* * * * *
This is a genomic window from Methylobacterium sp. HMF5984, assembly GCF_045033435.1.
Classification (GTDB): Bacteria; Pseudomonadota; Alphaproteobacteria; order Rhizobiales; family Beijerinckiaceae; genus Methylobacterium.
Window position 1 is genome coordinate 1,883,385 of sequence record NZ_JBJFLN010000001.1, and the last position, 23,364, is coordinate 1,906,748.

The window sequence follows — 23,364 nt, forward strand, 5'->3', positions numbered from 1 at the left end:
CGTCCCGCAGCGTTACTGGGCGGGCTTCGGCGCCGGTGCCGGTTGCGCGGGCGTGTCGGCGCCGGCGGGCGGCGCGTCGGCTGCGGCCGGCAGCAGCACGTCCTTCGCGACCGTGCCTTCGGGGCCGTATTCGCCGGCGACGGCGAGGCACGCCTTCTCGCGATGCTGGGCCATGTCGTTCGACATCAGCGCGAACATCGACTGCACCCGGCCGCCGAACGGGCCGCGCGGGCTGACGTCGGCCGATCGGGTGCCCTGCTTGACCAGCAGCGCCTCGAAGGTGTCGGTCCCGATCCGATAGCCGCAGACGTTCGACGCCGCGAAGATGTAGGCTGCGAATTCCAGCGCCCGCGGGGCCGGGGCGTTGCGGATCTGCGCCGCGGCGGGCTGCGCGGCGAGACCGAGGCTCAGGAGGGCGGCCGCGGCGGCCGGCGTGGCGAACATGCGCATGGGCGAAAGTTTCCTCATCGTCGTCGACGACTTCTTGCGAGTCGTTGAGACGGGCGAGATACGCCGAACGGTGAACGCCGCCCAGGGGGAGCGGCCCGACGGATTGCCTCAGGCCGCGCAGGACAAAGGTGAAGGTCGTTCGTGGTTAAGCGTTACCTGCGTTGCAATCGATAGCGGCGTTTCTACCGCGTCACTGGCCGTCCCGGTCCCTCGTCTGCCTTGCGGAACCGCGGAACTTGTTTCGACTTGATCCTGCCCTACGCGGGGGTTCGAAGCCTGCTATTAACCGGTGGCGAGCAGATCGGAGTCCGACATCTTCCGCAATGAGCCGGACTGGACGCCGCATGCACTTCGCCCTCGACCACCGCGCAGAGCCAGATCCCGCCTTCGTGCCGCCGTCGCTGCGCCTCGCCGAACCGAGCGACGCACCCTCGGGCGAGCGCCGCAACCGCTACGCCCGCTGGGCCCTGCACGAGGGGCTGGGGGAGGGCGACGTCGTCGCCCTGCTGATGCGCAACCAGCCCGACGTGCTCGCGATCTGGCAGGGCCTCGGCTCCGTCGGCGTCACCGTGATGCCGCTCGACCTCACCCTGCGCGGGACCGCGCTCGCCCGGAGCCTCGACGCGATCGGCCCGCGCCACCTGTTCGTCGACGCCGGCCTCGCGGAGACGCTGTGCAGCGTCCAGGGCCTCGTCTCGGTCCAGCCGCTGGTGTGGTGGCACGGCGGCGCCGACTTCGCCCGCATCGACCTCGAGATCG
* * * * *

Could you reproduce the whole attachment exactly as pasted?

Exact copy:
This is a genomic window from Methylobacterium sp. HMF5984, assembly GCF_045033435.1.
Classification (GTDB): Bacteria; Pseudomonadota; Alphaproteobacteria; order Rhizobiales; family Beijerinckiaceae; genus Methylobacterium.
Window position 1 is genome coordinate 1,883,385 of sequence record NZ_JBJFLN010000001.1, and the last position, 23,364, is coordinate 1,906,748.

The window sequence follows — 23,364 nt, forward strand, 5'->3', positions numbered from 1 at the left end:
CGTCCCGCAGCGTTACTGGGCGGGCTTCGGCGCCGGTGCCGGTTGCGCGGGCGTGTCGGCGCCGGCGGGCGGCGCGTCGGCTGCGGCCGGCAGCAGCACGTCCTTCGCGACCGTGCCTTCGGGGCCGTATTCGCCGGCGACGGCGAGGCACGCCTTCTCGCGATGCTGGGCCATGTCGTTCGACATCAGCGCGAACATCGACTGCACCCGGCCGCCGAACGGGCCGCGCGGGCTGACGTCGGCCGATCGGGTGCCCTGCTTGACCAGCAGCGCCTCGAAGGTGTCGGTCCCGATCCGATAGCCGCAGACGTTCGACGCCGCGAAGATGTAGGCTGCGAATTCCAGCGCCCGCGGGGCCGGGGCGTTGCGGATCTGCGCCGCGGCGGGCTGCGCGGCGAGACCGAGGCTCAGGAGGGCGGCCGCGGCGGCCGGCGTGGCGAACATGCGCATGGGCGAAAGTTTCCTCATCGTCGTCGACGACTTCTTGCGAGTCGTTGAGACGGGCGAGATACGCCGAACGGTGAACGCCGCCCAGGGGGAGCGGCCCGACGGATTGCCTCAGGCCGCGCAGGACAAAGGTGAAGGTCGTTCGTGGTTAAGCGTTACCTGCGTTGCAATCGATAGCGGCGTTTCTACCGCGTCACTGGCCGTCCCGGTCCCTCGTCTGCCTTGCGGAACCGCGGAACTTGTTTCGACTTGATCCTGCCCTACGCGGGGGTTCGAAGCCTGCTATTAACCGGTGGCGAGCAGATCGGAGTCCGACATCTTCCGCAATGAGCCGGACTGGACGCCGCATGCACTTCGCCCTCGACCACCGCGCAGAGCCAGATCCCGCCTTCGTGCCGCCGTCGCTGCGCCTCGCCGAACCGAGCGACGCACCCTCGGGCGAGCGCCGCAACCGCTACGCCCGCTGGGCCCTGCACGAGGGGCTGGGGGAGGGCGACGTCGTCGCCCTGCTGATGCGCAACCAGCCCGACGTGCTCGCGATCTGGCAGGGCCTCGGCTCCGTCGGCGTCACCGTGATGCCGCTCGACCTCACCCTGCGCGGGACCGCGCTCGCCCGGAGCCTCGACGCGATCGGCCCGCGCCACCTGTTCGTCGACGCCGGCCTCGCGGAGACGCTGTGCAGCGTCCAGGGCCTCGTCTCGGTCCAGCCGCTGGTGTGGTGGCACGGCGGCGCCGACTTCGCCCGCATCGACCTCGAGATCG